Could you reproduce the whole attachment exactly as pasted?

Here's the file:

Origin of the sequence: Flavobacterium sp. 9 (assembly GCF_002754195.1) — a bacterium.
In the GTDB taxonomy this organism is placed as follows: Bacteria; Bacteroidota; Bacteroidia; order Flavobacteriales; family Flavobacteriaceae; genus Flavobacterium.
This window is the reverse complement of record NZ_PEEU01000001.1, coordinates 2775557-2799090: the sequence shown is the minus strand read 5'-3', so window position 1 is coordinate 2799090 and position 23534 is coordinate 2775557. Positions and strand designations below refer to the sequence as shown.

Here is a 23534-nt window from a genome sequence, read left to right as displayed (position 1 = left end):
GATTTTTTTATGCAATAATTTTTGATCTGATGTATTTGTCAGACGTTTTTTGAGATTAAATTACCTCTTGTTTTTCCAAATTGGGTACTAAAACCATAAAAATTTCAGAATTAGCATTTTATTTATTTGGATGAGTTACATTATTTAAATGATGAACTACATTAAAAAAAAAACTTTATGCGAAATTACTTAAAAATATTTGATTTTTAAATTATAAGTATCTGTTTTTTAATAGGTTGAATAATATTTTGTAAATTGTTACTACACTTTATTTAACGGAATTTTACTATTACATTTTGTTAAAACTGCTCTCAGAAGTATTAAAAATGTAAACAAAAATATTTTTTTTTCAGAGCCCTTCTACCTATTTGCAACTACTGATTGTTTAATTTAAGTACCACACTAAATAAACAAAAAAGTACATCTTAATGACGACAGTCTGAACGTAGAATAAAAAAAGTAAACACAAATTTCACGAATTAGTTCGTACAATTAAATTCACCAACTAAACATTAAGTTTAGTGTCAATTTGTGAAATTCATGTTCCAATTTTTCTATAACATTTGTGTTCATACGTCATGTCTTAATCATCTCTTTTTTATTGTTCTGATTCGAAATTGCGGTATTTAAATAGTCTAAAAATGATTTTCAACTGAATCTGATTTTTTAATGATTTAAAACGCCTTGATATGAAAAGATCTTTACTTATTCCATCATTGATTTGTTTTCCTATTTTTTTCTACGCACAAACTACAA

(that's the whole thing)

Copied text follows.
Origin of the sequence: Flavobacterium sp. 9 (assembly GCF_002754195.1) — a bacterium.
In the GTDB taxonomy this organism is placed as follows: Bacteria; Bacteroidota; Bacteroidia; order Flavobacteriales; family Flavobacteriaceae; genus Flavobacterium.
This window is the reverse complement of record NZ_PEEU01000001.1, coordinates 2775557-2799090: the sequence shown is the minus strand read 5'-3', so window position 1 is coordinate 2799090 and position 23534 is coordinate 2775557. Positions and strand designations below refer to the sequence as shown.

Here is a 23534-nt window from a genome sequence, read left to right as displayed (position 1 = left end):
GATTTTTTTATGCAATAATTTTTGATCTGATGTATTTGTCAGACGTTTTTTGAGATTAAATTACCTCTTGTTTTTCCAAATTGGGTACTAAAACCATAAAAATTTCAGAATTAGCATTTTATTTATTTGGATGAGTTACATTATTTAAATGATGAACTACATTAAAAAAAAAACTTTATGCGAAATTACTTAAAAATATTTGATTTTTAAATTATAAGTATCTGTTTTTTAATAGGTTGAATAATATTTTGTAAATTGTTACTACACTTTATTTAACGGAATTTTACTATTACATTTTGTTAAAACTGCTCTCAGAAGTATTAAAAATGTAAACAAAAATATTTTTTTTTCAGAGCCCTTCTACCTATTTGCAACTACTGATTGTTTAATTTAAGTACCACACTAAATAAACAAAAAAGTACATCTTAATGACGACAGTCTGAACGTAGAATAAAAAAAGTAAACACAAATTTCACGAATTAGTTCGTACAATTAAATTCACCAACTAAACATTAAGTTTAGTGTCAATTTGTGAAATTCATGTTCCAATTTTTCTATAACATTTGTGTTCATACGTCATGTCTTAATCATCTCTTTTTTATTGTTCTGATTCGAAATTGCGGTATTTAAATAGTCTAAAAATGATTTTCAACTGAATCTGATTTTTTAATGATTTAAAACGCCTTGATATGAAAAGATCTTTACTTATTCCATCATTGATTTGTTTTCCTATTTTTTTCTACGCACAAACTACAA